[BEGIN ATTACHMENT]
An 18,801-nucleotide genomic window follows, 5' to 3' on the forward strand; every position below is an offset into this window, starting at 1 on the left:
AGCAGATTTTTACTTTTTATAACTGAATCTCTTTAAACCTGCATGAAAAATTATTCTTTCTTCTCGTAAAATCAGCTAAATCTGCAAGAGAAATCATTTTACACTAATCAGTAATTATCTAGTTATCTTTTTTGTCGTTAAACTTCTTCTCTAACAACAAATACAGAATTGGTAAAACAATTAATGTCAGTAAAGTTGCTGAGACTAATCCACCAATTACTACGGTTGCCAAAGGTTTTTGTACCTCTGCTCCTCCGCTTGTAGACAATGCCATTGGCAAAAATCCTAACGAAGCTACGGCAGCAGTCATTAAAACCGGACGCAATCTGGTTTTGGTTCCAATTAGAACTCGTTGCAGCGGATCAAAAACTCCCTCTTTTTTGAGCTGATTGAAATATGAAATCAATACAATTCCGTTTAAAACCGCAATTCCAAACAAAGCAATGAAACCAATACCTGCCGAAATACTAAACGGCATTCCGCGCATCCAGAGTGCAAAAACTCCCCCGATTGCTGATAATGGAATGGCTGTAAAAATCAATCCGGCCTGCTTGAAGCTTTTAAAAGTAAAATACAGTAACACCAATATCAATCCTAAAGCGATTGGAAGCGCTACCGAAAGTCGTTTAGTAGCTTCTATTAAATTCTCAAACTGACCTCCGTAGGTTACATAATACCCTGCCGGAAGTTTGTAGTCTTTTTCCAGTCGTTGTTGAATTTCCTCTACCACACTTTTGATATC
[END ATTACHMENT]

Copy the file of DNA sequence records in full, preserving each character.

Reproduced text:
An 18,801-nucleotide genomic window follows, 5' to 3' on the forward strand; every position below is an offset into this window, starting at 1 on the left:
AGCAGATTTTTACTTTTTATAACTGAATCTCTTTAAACCTGCATGAAAAATTATTCTTTCTTCTCGTAAAATCAGCTAAATCTGCAAGAGAAATCATTTTACACTAATCAGTAATTATCTAGTTATCTTTTTTGTCGTTAAACTTCTTCTCTAACAACAAATACAGAATTGGTAAAACAATTAATGTCAGTAAAGTTGCTGAGACTAATCCACCAATTACTACGGTTGCCAAAGGTTTTTGTACCTCTGCTCCTCCGCTTGTAGACAATGCCATTGGCAAAAATCCTAACGAAGCTACGGCAGCAGTCATTAAAACCGGACGCAATCTGGTTTTGGTTCCAATTAGAACTCGTTGCAGCGGATCAAAAACTCCCTCTTTTTTGAGCTGATTGAAATATGAAATCAATACAATTCCGTTTAAAACCGCAATTCCAAACAAAGCAATGAAACCAATACCTGCCGAAATACTAAACGGCATTCCGCGCATCCAGAGTGCAAAAACTCCCCCGATTGCTGATAATGGAATGGCTGTAAAAATCAATCCGGCCTGCTTGAAGCTTTTAAAAGTAAAATACAGTAACACCAATATCAATCCTAAAGCGATTGGAAGCGCTACCGAAAGTCGTTTAGTAGCTTCTATTAAATTCTCAAACTGACCTCCGTAGGTTACATAATACCCTGCCGGAAGTTTGTAGTCTTTTTCCAGTCGTTGTTGAATTTCCTCTACCACACTTTTGATATC